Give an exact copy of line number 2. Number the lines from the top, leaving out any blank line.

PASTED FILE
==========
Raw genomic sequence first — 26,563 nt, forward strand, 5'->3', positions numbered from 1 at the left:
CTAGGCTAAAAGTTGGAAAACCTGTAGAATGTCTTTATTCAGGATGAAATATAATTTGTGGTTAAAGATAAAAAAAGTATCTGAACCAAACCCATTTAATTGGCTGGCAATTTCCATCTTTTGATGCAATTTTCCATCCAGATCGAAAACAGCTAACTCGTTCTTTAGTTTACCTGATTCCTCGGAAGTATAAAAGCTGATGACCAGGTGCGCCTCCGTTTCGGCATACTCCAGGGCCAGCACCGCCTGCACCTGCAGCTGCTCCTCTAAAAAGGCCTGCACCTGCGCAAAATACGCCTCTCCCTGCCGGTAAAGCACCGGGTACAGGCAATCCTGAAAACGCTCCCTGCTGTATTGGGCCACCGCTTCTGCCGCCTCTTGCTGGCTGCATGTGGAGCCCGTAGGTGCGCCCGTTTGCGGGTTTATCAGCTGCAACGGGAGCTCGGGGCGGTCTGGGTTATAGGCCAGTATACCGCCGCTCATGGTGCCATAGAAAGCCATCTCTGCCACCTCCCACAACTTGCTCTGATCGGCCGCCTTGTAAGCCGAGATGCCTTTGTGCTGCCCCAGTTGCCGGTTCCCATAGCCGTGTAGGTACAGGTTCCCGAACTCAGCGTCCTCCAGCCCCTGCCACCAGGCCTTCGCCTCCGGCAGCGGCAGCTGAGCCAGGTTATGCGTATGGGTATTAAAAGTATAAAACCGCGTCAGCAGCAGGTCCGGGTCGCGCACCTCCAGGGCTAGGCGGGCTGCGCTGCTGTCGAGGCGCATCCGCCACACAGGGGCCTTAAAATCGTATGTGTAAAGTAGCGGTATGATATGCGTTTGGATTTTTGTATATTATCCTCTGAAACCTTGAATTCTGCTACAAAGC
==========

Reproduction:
CTAGGCTAAAAGTTGGAAAACCTGTAGAATGTCTTTATTCAGGATGAAATATAATTTGTGGTTAAAGATAAAAAAAGTATCTGAACCAAACCCATTTAATTGGCTGGCAATTTCCATCTTTTGATGCAATTTTCCATCCAGATCGAAAACAGCTAACTCGTTCTTTAGTTTACCTGATTCCTCGGAAGTATAAAAGCTGATGACCAGGTGCGCCTCCGTTTCGGCATACTCCAGGGCCAGCACCGCCTGCACCTGCAGCTGCTCCTCTAAAAAGGCCTGCACCTGCGCAAAATACGCCTCTCCCTGCCGGTAAAGCACCGGGTACAGGCAATCCTGAAAACGCTCCCTGCTGTATTGGGCCACCGCTTCTGCCGCCTCTTGCTGGCTGCATGTGGAGCCCGTAGGTGCGCCCGTTTGCGGGTTTATCAGCTGCAACGGGAGCTCGGGGCGGTCTGGGTTATAGGCCAGTATACCGCCGCTCATGGTGCCATAGAAAGCCATCTCTGCCACCTCCCACAACTTGCTCTGATCGGCCGCCTTGTAAGCCGAGATGCCTTTGTGCTGCCCCAGTTGCCGGTTCCCATAGCCGTGTAGGTACAGGTTCCCGAACTCAGCGTCCTCCAGCCCCTGCCACCAGGCCTTCGCCTCCGGCAGCGGCAGCTGAGCCAGGTTATGCGTATGGGTATTAAAAGTATAAAACCGCGTCAGCAGCAGGTCCGGGTCGCGCACCTCCAGGGCTAGGCGGGCTGCGCTGCTGTCGAGGCGCATCCGCCACACAGGGGCCTTAAAATCGTATGTGTAAAGTAGCGGTATGATATGCGTTTGGATTTTTGTATATTATCCTCTGAAACCTTGAATTCTGCTACAAAGC